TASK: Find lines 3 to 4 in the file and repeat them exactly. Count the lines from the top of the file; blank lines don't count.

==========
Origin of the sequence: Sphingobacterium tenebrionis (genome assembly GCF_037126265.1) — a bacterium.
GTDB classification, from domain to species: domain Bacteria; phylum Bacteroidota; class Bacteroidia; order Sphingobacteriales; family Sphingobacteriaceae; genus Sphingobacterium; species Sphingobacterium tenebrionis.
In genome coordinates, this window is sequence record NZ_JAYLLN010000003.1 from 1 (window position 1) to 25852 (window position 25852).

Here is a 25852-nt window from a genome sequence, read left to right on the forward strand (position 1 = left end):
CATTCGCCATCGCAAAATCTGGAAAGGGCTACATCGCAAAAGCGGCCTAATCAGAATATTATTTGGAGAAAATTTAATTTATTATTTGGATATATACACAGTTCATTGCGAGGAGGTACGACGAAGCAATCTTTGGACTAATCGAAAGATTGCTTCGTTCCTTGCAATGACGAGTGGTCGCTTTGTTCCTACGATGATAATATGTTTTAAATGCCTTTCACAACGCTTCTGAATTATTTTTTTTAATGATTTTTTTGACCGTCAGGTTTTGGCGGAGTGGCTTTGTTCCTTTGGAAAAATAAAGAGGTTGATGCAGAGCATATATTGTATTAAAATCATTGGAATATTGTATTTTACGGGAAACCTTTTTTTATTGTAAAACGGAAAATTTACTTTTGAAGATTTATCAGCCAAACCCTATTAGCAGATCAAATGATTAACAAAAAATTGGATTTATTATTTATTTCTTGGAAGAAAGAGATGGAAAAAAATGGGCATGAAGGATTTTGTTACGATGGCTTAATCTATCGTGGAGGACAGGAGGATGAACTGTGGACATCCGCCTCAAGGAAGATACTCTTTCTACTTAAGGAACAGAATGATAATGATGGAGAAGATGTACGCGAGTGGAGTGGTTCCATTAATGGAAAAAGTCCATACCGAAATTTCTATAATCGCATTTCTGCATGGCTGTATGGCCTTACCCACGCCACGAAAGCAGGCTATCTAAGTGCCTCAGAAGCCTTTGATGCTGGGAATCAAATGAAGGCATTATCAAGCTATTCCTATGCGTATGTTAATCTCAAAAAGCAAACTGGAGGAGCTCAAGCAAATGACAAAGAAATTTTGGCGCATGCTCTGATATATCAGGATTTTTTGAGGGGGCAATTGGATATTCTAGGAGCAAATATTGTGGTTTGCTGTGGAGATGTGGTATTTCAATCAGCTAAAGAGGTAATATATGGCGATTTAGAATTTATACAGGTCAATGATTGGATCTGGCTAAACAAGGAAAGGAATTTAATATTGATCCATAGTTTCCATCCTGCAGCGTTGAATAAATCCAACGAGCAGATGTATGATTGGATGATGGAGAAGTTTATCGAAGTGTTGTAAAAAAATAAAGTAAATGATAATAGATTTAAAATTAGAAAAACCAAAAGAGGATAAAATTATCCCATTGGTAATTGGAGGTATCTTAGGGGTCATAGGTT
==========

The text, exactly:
In genome coordinates, this window is sequence record NZ_JAYLLN010000003.1 from 1 (window position 1) to 25852 (window position 25852).

Here is a 25852-nt window from a genome sequence, read left to right on the forward strand (position 1 = left end):